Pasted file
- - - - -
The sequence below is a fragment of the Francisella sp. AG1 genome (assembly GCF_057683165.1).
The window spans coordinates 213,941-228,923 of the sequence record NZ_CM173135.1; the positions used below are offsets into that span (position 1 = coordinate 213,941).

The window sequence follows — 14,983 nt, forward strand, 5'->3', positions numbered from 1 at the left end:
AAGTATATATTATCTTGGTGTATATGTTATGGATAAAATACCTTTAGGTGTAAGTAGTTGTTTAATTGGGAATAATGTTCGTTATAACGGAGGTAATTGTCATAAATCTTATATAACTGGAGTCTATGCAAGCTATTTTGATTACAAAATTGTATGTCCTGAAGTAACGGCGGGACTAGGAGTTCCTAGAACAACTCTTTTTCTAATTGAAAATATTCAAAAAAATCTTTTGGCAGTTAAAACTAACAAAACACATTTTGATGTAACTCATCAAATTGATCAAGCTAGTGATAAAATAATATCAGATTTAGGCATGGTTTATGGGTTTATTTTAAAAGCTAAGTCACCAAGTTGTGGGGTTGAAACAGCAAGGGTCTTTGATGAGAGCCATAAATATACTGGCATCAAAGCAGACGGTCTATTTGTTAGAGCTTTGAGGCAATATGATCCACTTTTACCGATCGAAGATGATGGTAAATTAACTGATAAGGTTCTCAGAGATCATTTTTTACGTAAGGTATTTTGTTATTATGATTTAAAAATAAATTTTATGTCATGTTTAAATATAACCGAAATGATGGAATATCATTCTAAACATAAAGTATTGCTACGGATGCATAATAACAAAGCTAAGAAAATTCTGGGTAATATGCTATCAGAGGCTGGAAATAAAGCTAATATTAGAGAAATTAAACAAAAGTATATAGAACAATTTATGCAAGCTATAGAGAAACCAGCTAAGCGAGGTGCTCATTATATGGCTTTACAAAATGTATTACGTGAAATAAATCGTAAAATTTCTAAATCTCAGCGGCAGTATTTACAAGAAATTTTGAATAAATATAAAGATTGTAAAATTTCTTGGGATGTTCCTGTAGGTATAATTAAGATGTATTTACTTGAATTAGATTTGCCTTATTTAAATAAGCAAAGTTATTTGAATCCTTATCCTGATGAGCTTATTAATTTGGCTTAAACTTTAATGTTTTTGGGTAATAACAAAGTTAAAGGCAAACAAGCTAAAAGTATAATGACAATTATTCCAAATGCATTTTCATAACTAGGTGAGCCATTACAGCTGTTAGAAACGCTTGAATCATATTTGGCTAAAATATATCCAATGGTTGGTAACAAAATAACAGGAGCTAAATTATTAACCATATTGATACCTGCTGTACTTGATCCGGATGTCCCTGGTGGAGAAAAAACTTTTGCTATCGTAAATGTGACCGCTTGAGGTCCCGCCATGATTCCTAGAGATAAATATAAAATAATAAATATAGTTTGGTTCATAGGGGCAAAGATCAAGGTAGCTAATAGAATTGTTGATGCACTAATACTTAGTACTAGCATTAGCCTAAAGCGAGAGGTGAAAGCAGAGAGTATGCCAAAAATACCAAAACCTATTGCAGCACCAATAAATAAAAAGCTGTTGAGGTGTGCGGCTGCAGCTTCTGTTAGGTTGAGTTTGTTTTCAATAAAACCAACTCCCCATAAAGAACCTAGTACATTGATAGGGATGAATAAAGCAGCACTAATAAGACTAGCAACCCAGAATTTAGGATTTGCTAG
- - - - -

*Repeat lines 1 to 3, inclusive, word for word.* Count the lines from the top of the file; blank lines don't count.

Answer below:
The sequence below is a fragment of the Francisella sp. AG1 genome (assembly GCF_057683165.1).
The window spans coordinates 213,941-228,923 of the sequence record NZ_CM173135.1; the positions used below are offsets into that span (position 1 = coordinate 213,941).

The window sequence follows — 14,983 nt, forward strand, 5'->3', positions numbered from 1 at the left end: